Jens Schröter, Galatians 1.6-7, and the Greek Scholars

Since they are included in a collection of essays that is especially associated with historiography and New Testament scholarship, Jens Schröter’s two chapters on Galatians in From Jesus to the New Testament could easily be missed. To my mind, however, they both merit the attention of Pauline scholars. In particular, since Galatians 1:6-7 is such a striking and important verse, I am hopeful that Schröter’s interpretation of this key text in chapter 7 will gain a hearing in the commentary literature and beyond (cf. Joel Willitts appreciation of its significance). And since part of Schröter’s argument involves a reassessment of the semantic relationship of ἕτερος and ἄλλος, I would be delighted to see this part of the essay subjected to critical evaluation by the group of scholars who are most qualified to assess it—namely, those scholars who have established themselves as leading authorities in Greek lexicography or, more broadly, in the application of linguistic insights to the New Testament. In other words, I hope that this post will provoke one or several of them to respond to Schröter in the Blogosphere or in the context of a conference paper or journal article.

Before turning to two key quotes from Schröter’s essay, however, let me first pause for a moment and encourage all my readers to check out and follow the recently established “Zürich New Testament blog,” which will undoubtedly be a great resource for everyone interested in engaging with ‘German’ New Testament scholarship! Indeed, I am hoping against hope that Zürich might prove to be the first fruits of a full harvest of New Testament blogs associated with leading universities in the German-language sphere. We’ll see.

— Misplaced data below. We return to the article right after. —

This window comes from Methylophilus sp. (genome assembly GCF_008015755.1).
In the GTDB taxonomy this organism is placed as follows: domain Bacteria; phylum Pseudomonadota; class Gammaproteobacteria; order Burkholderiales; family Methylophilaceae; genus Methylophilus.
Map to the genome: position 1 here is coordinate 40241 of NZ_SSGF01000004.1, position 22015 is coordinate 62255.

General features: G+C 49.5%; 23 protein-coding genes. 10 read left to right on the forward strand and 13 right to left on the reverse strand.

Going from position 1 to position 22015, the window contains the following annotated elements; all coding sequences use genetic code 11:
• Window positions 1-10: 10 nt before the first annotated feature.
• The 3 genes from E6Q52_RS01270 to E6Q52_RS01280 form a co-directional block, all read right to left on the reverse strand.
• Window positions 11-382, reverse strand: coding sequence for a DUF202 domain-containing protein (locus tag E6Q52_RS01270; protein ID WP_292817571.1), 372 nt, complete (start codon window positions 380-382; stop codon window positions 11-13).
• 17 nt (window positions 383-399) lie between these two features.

Returning to Schröter, I will provide two key quotations (only in English this time). The first  will showcase his understanding of the semantic relationship of ἕτερος and ἄλλος (this is the part of the essay where I think the Greek scholars among us are especially well qualified to weigh in). The second quotation represents Schröter’s paraphrase and interpretation of Gal 1.6-7 on the basis of his understanding of the overall argument of these verses (evaluating this material thus requires more – but not less! – than an evaluation of his interpretation of ἕτερος and ἄλλος).

I. ἕτερος and ἄλλος (Is he right, Greek scholars?!)